Student Health Services
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New Student Orientation
Who should exercise?
Almost everyone can benefit from physical exercise. Most students can safely begin gradual, moderate exercise on their own. If you think there is a reason you may not be able to exercise safely, talk with us before starting a new exercise or workout program. In particular, we need to know if you have heart trouble, high blood pressure, or arthritis, or if you often feel dizzy or have chest pains.
Why should I exercise?
Increased physical activity can lead to a longer life and better health by preventing heart disease, diabetes, and many other problems. Exercise builds strength, gives you more energy, helps reduce stress, and can help you lose weight. It is also a good way to curb your appetite and burn calories.
How do I begin an exercise program?
Begin by exercising three or more times a week for 20 minutes or more, and work up to at least 30 to 45 minutes, four to six times a week. This can include several short bouts of activity in a day. Exercising during a lunch break or on your way to do errands may help you add physical activity to a busy schedule.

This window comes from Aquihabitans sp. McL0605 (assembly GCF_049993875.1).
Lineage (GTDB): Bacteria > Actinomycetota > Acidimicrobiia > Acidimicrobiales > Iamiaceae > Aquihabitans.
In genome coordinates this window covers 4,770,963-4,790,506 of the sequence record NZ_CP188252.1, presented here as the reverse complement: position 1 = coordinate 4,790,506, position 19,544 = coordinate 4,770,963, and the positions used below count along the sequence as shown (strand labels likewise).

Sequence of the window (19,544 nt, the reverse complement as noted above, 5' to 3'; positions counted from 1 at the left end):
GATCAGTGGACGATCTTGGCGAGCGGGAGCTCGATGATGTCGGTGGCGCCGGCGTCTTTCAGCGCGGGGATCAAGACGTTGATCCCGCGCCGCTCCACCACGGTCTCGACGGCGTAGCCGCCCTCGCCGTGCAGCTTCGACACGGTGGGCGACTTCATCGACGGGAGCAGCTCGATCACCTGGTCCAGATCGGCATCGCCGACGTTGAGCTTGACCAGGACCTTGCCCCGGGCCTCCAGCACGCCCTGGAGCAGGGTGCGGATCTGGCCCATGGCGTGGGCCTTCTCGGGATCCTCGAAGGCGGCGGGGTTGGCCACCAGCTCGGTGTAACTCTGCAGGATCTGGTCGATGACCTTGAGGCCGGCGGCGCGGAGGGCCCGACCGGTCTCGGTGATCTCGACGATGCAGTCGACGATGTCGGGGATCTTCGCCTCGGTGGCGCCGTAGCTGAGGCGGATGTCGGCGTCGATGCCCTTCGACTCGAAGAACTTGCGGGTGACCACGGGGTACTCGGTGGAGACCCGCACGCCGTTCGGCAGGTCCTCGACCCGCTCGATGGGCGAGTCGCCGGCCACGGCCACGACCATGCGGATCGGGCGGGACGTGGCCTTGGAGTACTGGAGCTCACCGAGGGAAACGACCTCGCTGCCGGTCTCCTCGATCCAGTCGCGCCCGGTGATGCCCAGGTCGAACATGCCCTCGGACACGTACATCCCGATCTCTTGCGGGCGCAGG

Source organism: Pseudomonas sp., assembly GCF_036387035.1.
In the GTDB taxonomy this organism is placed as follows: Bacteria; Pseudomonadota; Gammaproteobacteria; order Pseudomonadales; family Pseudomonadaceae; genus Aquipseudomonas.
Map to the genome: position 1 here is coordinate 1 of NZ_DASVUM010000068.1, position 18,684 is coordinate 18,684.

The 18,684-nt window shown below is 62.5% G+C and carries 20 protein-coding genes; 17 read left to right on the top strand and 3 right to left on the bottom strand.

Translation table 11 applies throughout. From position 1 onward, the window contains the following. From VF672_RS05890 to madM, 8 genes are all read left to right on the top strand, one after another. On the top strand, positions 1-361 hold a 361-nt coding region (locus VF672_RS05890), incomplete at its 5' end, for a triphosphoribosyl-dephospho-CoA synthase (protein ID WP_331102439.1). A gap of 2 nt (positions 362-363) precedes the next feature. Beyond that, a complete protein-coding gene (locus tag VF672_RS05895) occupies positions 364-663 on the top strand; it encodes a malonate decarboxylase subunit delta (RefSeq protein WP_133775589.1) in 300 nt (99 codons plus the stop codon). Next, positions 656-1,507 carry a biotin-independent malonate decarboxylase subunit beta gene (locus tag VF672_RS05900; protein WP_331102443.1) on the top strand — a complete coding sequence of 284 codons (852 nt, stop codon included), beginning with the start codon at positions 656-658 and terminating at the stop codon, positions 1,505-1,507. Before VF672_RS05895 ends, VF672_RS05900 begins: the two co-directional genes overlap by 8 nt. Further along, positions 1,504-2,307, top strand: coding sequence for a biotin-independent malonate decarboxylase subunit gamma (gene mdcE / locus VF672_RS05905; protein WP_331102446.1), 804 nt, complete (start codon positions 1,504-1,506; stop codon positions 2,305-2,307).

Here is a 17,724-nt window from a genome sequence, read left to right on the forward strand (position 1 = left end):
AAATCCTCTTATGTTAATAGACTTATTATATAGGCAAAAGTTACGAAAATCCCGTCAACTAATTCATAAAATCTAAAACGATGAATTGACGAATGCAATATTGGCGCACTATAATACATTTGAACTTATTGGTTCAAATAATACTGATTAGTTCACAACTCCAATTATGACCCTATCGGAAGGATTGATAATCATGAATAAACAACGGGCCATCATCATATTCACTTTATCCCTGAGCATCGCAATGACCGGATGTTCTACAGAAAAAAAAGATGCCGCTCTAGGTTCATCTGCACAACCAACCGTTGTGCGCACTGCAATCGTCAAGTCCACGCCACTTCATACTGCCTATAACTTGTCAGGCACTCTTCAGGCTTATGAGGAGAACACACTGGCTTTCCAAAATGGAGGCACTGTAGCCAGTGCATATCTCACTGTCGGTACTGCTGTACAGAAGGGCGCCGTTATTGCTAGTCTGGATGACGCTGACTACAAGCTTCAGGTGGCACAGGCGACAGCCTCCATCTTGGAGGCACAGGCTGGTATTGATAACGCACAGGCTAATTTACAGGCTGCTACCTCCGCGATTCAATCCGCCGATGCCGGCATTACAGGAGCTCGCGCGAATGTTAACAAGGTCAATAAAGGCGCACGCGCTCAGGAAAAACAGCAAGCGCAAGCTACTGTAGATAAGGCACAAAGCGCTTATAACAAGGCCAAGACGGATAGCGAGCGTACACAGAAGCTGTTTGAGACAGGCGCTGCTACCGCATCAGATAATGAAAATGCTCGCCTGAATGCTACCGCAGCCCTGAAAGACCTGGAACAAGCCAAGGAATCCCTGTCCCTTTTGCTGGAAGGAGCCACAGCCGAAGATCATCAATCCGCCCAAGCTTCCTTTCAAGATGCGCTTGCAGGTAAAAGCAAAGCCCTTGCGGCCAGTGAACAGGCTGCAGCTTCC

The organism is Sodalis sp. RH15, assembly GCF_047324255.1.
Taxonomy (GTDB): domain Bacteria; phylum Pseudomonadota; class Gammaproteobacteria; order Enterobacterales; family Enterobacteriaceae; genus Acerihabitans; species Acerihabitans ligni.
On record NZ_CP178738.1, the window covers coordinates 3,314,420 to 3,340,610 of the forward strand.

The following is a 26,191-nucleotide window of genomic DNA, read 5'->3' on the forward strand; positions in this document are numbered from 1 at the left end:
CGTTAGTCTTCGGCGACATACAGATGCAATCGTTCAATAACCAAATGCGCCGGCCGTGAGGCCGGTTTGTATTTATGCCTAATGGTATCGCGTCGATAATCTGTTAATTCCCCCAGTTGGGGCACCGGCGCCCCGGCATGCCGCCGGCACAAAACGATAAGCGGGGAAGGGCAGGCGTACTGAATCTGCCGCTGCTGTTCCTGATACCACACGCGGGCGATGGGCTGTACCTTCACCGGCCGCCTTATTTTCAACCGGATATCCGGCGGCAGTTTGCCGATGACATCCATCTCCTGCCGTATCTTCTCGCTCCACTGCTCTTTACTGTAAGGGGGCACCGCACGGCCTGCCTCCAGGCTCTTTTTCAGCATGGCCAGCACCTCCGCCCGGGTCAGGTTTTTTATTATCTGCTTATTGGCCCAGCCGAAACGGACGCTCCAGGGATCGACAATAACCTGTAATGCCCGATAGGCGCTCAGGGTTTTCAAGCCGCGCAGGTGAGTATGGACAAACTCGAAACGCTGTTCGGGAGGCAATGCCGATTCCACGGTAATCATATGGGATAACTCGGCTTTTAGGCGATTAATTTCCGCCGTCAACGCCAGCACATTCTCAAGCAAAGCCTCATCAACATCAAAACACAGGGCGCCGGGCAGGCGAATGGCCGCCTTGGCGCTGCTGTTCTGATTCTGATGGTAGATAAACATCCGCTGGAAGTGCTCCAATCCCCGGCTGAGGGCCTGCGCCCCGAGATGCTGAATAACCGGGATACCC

You should start an exercise session with five to 10 minutes of warm-up exercises. Stretch your muscles slowly at first, and then increase your level of activity gradually. For example, begin walking slowly and then speed up the pace.
Exercising with a friend or a family member can help make it more fun, and having a partner to encourage you can help you stick to it.
After you finish exercising, cool down for about five to 10 minutes. Again, stretch your muscles slowly, and let your heart rate slow down gradually. You can use the same stretches you did in the warm-up period.
How hard should I exercise?
Even a little exercise is better than none. Start with an activity you can do comfortably. As you become more used to exercising, try to keep your heart rate at about 60 to 85 percent of your "maximum heart rate." To figure out your target heart rate, subtract your age in years from 220 (this number equals your maximum heart rate), and then multiply that number by 0.60 or 0.85. For example, if you are 40 years old, you would subtract 40 from 220, which is 180 (220 - 40 = 180). Then you would multiply 180 by 0.60 or 0.85, which would give you 108 or 153 (180 X 0.60 = 108 and 180 X 0.85 = 153).
How do I keep from hurting myself?
The safest way to keep from hurting yourself during exercise is to avoid trying to do too much too soon. Start with an activity that is fairly easy for you, such as walking. Do it for a few minutes a day or several times a day. Then slowly increase the time and level of activity. For example, increase how fast you walk over several weeks. If you feel tired or sore, ease up on the level of exercise or take a day off to rest. Try not to give up even if you don't feel great right away! Talk with your doctor if you have questions or think you have hurt yourself.